Salty About Salt


While eating a bag of chips the other day, I noticed that like many other foods that brand themselves as healthy/natural, the chip bag advertised that the chips were made with sea salt. Why though? What’s so special about sea salt? What’s wrong with regular salt? Why do I never see any artisanal mined salts? Is sea salt just another name for the salt on my table?

Out of my curiosity, I did some research to find out. However, I’m no expert, so take what I say with a grain of… well salt I guess.


What is salt?

Salt is the common, English term for a chemical compound called sodium chloride. A highly reactive metal, combined with a poisonous gas to yield a substance we sprinkle on dinner at night. Salt is a mineral, which is a non-organic (i.e. they do not contain the element carbon; this is not the same definition of the term as when it’s used to describe food), crystalline substance that influences how other chemical reactions take place, both in our bodies and in our food6!


Figure 1: Unit cell structure of sodium chloride. Each dot represents one atom of the molecule. The molecular structure is such that the atoms pack very tightly into what is known as a rock salt type structure, where each chloride atom is surrounded on all sides (6) by a sodium atom, and vice-versa.

Salt is an incredible, yet decidedly non-sexy, food. Wars have literally been fought over salt10, Ghandi began his resistance movement against British rule with salt3, and without salt we would literally die.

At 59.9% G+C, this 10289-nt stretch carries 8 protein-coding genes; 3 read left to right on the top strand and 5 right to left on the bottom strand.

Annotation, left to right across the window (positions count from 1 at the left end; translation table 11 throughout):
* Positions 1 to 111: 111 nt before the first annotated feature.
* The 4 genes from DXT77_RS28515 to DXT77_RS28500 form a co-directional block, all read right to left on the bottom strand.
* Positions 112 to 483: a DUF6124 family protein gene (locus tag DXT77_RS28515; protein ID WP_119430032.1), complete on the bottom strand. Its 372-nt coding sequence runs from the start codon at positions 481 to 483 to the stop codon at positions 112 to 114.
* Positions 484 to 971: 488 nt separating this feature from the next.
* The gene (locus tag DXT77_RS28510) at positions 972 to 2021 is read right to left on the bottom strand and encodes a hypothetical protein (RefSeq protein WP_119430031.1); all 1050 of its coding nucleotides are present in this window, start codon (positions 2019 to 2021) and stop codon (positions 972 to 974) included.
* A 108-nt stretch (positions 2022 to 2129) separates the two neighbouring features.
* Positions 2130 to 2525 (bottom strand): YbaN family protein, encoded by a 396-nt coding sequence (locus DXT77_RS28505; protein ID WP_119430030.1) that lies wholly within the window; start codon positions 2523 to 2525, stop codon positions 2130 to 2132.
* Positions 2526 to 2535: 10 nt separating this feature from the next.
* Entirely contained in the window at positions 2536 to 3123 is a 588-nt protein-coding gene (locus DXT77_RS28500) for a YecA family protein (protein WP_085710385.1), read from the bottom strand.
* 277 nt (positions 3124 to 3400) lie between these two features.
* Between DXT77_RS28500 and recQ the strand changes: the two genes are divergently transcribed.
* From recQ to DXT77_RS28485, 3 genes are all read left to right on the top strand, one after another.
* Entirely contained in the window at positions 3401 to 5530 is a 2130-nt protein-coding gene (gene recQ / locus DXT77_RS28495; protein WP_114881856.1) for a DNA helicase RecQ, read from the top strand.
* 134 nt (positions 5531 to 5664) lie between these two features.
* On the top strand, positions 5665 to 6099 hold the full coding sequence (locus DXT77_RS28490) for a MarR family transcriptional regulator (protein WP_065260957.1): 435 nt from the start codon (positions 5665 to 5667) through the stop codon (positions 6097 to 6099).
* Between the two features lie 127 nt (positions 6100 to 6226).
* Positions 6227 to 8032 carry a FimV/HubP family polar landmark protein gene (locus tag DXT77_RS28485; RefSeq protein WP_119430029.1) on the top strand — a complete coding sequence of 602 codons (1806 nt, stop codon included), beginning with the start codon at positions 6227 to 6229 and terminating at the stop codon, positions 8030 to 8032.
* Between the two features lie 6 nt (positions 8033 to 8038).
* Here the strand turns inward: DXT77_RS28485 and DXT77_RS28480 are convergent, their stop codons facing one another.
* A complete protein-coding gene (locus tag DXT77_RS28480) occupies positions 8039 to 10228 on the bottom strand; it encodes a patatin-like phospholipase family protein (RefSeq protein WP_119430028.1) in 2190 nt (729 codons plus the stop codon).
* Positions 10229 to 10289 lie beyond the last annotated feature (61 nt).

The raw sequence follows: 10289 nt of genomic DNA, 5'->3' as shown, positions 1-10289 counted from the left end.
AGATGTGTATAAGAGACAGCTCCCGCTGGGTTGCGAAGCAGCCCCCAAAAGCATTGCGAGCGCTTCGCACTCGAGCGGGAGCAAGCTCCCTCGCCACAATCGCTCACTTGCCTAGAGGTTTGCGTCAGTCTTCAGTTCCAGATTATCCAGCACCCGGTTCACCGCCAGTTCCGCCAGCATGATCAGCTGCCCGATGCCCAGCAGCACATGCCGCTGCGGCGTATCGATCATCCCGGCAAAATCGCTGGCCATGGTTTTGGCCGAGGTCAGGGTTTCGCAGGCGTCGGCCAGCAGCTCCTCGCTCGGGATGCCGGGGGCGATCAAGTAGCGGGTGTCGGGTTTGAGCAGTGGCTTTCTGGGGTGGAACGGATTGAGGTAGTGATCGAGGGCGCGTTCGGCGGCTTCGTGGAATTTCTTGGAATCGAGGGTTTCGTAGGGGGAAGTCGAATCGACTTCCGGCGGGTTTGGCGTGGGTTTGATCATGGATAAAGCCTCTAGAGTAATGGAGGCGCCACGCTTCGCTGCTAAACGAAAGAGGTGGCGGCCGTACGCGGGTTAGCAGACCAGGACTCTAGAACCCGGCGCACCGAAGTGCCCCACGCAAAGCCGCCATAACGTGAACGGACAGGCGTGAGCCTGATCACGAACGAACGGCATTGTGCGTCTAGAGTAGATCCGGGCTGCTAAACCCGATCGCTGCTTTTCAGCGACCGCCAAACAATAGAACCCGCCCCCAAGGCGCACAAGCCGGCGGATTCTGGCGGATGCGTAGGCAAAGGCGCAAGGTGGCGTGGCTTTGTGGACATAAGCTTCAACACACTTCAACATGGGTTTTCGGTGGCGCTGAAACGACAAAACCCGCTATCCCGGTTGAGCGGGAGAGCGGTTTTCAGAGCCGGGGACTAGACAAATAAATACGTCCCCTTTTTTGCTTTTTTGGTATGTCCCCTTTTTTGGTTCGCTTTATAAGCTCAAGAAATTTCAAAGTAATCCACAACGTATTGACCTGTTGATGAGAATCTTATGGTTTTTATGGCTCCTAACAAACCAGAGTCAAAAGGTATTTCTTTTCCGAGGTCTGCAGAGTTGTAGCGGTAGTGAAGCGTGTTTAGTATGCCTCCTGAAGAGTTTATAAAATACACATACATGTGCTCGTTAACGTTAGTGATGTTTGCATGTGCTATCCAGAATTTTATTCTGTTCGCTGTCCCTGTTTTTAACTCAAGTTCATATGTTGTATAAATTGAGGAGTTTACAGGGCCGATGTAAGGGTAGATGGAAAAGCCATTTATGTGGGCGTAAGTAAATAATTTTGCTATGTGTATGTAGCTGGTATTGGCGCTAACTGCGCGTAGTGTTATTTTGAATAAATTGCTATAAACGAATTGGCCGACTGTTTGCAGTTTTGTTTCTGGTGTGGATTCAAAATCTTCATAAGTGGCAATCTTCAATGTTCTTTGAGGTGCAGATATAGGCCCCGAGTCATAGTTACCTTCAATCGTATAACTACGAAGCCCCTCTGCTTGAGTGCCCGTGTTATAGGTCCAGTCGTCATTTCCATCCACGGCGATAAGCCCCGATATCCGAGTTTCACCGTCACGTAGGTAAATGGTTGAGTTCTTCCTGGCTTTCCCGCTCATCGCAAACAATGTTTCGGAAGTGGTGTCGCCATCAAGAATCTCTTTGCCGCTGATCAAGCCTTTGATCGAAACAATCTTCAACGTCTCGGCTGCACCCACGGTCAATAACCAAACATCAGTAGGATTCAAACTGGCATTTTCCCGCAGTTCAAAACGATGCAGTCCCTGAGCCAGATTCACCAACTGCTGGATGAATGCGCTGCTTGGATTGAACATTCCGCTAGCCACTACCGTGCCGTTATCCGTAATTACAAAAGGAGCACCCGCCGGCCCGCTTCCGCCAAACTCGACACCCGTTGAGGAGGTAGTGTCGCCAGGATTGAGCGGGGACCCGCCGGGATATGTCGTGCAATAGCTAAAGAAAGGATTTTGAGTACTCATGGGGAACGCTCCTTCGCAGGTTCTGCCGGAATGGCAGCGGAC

To briefly touch on the vast array of things that salt does: salt helps your body function properly via an ionic gradient across your cell membranes6; it helps dissolve the muscle protein myosin into the delicious tube of meaty goodness known as sausage (the word sausage actually is derived from the word salt8); salt preserves foods by making them inhospitable to bacteria4, and the taste of salt (even at non-perceivable levels) can enhance the sensation of sweetness and mask bitterness5. One of my personal idols in the food world, Dave Arnold, has even touted of the improved flavor of cocktails by adding salt at low levels to enhance the overall beverage.


What is the difference between my table salt and the other “gourmet salts”?

In a sense, salt is salt is salt. Salt is sodium chloride (though chemists have an entirely different definition of salt). Your body will treat all sodium chloride as the same regardless of whatever mystic place it came from. However, salts can vary wildly due to relatively small differences in composition. For instance, salts that have a portion of their sodium molecules replaced with potassium molecules can have a bitter aftertaste2. Sea salts from different regions around the world do actually have different colors, aromas, and intensities. These differences are a result of their mineral “impurities” such as calcium, magnesium, iron, zinc, potassium, and sulfur compounds2.


Not all differences are derived from salt’s chemical composition; some salts are characterized by the physical properties imparted by the crystalline structure. Fleur de sel is a popular French sea salt that is made by collecting the small crystals that form on the surface of seawater in evaporating pans, giving them a delicate pyramid-shaped structure. Had those crystals been allowed to grow larger and drop below the surface of the evaporating seawater, they would be called gray salt8.


Additionally, it should be noted that not all gourmet salts are sea salts. One of the most famous gourmet salts, Himalayan Pink Salt, is mined, and its iconic pink color is due to mineral impurities.